• Learn about the conditions that led to Frank Furness' most incredible masterworks, including the Pennsylvania Academy of the Fine Arts seen here, on Wednesday.
      Learn about the conditions that led to Frank Furness' most incredible masterworks, including the Pennsylvania Academy of the Fine Arts seen here, on Wednesday.

Considering Rodeph Shalom's addition | spray park for Shissler Rec | King of Jeans signage | Assumption sold for $1.12m | Bike fun fading

  • Architectural detail at Rodeph Shalom on North Broad Street.


KieranTimberlake’s design for an addition to the historic Rodeph Shalom building on North Broad leaves Inquirer architecture critic Inga Saffron unimpressed. She writes, “The designers, unfortunately, have concentrated so much energy on solving the knotty functional and historic problems that they seem to have forgotten about making memorable architecture.” It’s not KieranTimberlake’s sleek modernism, but the massing and proportions that disappoint. While the original building is “assertive” the addition is “low and meek, burrowing into the ground. It seems to shrink away from the old synagogue as if the two had no familial relation.” The Historical Commission has approved the addition.

A new spray park is coming to Shissler Rec Center in Fishtown, City Paper reports. Neighbors recently saw near-final designs for the water park, one of many projects in the collaborative Big Green Block effort by New Kensington CDC, Mural Arts, the Water Department, and Parks and Rec. The spray park will be installed this fall.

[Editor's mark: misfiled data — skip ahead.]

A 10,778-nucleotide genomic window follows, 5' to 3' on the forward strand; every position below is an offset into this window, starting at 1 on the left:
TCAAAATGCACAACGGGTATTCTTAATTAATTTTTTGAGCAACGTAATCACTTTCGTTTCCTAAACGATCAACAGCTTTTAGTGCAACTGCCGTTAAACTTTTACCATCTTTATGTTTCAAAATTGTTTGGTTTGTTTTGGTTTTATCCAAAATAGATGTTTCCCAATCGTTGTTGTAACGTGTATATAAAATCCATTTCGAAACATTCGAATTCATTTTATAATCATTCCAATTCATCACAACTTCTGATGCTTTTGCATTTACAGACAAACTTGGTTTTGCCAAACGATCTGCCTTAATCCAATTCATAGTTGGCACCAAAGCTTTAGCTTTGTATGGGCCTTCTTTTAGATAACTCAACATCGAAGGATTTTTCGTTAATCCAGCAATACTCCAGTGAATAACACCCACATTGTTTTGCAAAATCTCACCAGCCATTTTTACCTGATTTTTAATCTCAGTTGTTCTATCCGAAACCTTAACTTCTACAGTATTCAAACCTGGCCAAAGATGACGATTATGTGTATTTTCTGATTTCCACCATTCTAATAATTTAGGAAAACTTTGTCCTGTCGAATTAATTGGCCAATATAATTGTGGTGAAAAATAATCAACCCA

Whither the King of Jeans? NewsWorks wonders: What should happen the East Passyunk’s awful/fabulous King of Jeans sign? The building has been on the market for some time and now developer Max Glass envisions a residential reuse for the oddly shaped building. Is it so bad it's good? So iconic and kitschy that it's worth saving?

The Business Journal reveals the selling price for Church of the Assumption: $1.12 million. Developer John Wei owns the church complex as MJ Central Investment LP.

The Philadelphia Tweed Ride will disappear if no one steps in to organize it, and the Bicycle Coalition’s Bike-In Movies didn’t happen this year. With the fading bike-focused fun, the Philadelphia Bicycle Journal wonders: “Where have all the good times gone?”

The Buzz is Eyes on the Street’s morning news digest. Have a tip? 

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